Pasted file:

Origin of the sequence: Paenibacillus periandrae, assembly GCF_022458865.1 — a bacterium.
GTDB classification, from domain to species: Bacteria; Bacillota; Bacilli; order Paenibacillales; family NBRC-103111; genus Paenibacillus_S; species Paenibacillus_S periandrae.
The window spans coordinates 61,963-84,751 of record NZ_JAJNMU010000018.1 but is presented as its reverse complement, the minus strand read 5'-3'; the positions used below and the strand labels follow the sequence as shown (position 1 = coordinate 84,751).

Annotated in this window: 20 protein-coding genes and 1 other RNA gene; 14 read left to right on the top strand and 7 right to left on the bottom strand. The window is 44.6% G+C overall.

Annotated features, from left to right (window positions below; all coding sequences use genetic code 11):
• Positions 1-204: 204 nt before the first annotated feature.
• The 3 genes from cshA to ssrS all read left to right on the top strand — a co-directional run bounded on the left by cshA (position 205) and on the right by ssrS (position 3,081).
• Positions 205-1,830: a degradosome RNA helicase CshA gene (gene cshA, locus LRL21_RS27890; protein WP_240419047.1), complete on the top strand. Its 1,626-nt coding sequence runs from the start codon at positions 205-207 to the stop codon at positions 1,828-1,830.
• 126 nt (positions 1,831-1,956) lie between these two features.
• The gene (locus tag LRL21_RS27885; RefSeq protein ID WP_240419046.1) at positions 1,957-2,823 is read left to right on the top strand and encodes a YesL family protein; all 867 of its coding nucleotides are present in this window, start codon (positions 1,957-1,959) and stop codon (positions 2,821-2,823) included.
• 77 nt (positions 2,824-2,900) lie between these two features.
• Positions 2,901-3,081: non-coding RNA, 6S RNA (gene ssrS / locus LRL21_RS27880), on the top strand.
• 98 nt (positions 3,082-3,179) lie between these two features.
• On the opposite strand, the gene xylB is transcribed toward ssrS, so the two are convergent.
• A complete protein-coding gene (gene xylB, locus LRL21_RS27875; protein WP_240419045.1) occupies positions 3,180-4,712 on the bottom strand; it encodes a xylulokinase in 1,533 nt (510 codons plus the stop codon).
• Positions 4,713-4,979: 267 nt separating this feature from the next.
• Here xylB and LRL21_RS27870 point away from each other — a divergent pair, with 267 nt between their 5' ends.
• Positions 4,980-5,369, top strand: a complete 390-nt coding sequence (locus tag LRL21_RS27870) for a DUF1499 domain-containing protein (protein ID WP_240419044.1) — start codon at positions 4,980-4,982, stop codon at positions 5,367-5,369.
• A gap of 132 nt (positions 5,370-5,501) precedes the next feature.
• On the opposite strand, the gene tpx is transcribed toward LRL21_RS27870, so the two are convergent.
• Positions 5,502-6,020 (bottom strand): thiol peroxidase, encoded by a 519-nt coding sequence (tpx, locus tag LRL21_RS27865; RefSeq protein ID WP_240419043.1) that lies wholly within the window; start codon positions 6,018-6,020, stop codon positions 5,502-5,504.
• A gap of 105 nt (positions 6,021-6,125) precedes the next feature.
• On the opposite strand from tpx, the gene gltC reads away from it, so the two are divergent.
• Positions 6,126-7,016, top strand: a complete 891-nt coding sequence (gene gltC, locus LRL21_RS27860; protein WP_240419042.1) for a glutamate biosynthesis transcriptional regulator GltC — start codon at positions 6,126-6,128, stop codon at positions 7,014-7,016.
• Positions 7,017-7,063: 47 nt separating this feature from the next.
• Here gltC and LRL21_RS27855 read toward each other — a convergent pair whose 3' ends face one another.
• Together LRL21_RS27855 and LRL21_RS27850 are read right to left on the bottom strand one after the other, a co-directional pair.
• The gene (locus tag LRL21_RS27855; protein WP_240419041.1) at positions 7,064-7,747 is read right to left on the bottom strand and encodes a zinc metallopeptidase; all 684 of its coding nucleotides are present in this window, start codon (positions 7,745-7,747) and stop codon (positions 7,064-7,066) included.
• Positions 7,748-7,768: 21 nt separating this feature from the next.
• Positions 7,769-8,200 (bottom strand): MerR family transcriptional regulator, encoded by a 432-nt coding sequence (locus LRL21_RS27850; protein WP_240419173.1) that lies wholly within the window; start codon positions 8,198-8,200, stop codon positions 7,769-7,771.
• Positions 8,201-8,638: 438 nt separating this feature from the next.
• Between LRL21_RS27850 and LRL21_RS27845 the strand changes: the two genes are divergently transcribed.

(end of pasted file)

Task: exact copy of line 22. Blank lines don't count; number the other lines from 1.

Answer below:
• A gap of 105 nt (positions 6,021-6,125) precedes the next feature.